Basically VB is like riding a bike with training wheels.
    Again, at the companies that I've worked for, the main feature than the engineers used from Visual Basic is it's graphing features implemented as part of a 4th generation language, like charts and graphs that can be dynamically updated (within reason like a few updates per second, depending on how many objects on the screen are being updated). For example a program might capture and display analytical data like error rates or signal to noise ratios from a hardware device while the user adjust's parameters to help optimize performance of a device. A lot of this stuff is early development stuff that gets archived and rarely used again once the device is optimized, so development time is the key issue, not performance of the generated programs.

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    Master Apprentice phantomotap's Avatar
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    Again, at the companies that I've worked for, the main feature than the engineers used from Visual Basic is it's graphing features implemented as part of a 4th generation language, like charts and graphs that can be dynamically updated (within reason like a few updates per second, depending on how many objects on the screen are being updated).
    O_o

    Well, "4th generation" means you are talking classic, as in not "dotNet", Visual Basic. So, yeah, that Visual Basic was like riding a bike with training wheels... only the training wheels are two different sizes and traveling over two miles an hour requires changing bikes.

    That said, sure, a lot of companies used classic Visual Basic for quick and dirty GUI covers, but even then, data driven and event driven frameworks existed for C++. These days, graphing frameworks exist that absolutely destroy Visual Basic. For some examples, you may look for protocol buffers that live over "GnuPlot". (In other words, programmable transforms with bindings available to a over a dozen languages.)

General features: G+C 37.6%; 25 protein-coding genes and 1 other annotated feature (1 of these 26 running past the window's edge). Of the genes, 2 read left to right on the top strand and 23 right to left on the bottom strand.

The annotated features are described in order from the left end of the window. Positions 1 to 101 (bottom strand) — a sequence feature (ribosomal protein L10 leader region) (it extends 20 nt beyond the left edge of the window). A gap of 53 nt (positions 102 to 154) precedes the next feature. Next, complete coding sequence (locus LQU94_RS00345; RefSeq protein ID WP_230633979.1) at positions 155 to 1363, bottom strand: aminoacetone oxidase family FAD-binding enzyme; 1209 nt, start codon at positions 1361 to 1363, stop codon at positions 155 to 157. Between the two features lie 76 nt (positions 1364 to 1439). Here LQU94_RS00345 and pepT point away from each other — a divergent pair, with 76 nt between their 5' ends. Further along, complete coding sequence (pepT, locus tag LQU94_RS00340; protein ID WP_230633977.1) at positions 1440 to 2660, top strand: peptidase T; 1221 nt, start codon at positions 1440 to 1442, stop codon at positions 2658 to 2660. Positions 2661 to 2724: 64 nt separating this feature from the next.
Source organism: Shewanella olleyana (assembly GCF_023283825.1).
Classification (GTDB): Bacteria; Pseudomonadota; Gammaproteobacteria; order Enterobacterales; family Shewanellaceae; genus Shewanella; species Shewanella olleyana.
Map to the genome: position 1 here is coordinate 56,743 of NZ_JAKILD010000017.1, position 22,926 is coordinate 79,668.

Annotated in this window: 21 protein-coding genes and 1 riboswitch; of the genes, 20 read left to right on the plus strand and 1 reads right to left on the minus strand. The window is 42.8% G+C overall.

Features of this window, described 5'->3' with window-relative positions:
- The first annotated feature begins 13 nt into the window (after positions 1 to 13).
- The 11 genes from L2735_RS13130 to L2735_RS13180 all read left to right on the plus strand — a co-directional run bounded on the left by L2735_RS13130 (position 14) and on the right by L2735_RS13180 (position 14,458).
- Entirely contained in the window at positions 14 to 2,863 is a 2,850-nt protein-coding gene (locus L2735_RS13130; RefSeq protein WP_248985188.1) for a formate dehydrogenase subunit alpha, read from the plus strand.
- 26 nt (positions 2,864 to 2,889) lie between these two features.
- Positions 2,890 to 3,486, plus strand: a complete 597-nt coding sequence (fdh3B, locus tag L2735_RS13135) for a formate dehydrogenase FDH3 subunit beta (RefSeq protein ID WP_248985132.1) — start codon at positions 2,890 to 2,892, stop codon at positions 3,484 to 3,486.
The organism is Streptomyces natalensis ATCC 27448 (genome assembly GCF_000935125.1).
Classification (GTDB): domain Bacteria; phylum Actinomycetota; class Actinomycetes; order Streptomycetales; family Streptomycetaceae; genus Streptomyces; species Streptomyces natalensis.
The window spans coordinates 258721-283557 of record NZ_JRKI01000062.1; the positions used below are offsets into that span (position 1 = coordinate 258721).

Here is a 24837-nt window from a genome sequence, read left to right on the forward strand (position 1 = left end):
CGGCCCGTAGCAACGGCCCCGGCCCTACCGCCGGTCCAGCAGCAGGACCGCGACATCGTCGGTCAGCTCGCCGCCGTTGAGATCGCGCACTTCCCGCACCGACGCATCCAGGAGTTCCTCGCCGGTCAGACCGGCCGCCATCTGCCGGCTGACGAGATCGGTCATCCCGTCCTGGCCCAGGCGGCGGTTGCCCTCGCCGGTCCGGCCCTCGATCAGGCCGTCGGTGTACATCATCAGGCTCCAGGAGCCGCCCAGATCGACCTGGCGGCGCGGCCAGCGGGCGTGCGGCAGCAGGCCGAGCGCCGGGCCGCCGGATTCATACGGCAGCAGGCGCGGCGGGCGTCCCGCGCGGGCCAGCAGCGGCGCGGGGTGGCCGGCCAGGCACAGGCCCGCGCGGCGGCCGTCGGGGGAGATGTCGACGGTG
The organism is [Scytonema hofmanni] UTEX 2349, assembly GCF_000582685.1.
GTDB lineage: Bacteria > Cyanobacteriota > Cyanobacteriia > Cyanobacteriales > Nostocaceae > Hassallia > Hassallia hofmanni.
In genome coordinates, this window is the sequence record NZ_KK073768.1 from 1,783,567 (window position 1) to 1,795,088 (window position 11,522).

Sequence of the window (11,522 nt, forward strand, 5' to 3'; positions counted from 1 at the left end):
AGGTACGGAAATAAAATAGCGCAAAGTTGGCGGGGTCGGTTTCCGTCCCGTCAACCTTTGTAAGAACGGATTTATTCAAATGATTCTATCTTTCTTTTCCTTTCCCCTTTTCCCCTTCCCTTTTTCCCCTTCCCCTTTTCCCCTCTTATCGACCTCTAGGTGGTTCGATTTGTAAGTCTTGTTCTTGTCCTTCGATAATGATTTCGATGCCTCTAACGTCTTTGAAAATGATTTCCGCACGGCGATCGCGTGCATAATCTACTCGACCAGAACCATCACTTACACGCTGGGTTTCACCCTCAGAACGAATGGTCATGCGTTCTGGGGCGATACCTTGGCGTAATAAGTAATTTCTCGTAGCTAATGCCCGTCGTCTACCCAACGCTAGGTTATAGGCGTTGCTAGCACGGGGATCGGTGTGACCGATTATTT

Now, I'm not arguing with you. I know a lot companies did use Visual Basic for exactly that stuff. (I also worked at such places.) These days, you can do the heavy lifting, the GUI, the plotting, and the data transforms without leaving the comfort of single language infrastructure reducing the development time.

    Because "GnuPlot" (with dozens of bindings in C, C++, C#, PHP, Python, Ruby and others) is a thing that exists, Visual Basic for graphing is a painful exercise in "how to headache".

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    Anyone knows any Visual Basic code tutorials? Because VB's coding is different from C++

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    Quote Originally Posted by phantomotap View Post
    Well, "4th generation" means you are talking classic, as in not "dotNet", Visual Basic.
    True this was a while back, but the point here is that these programs were used during early development of a product, PC based tools to help analyze product or prototype performance, while the actual product (computer peripherals) used embedded code, mostly C with some assembly. Those guys still tend to used VB for that type of stuff, since it's what they are used to.

    The first "common" 4th generation language toolset I recall was Prototyper, used for older Macintosh development with the same drag and drop concept to generate the user interface and generate the code. It generated C code (maybe C++, not sure).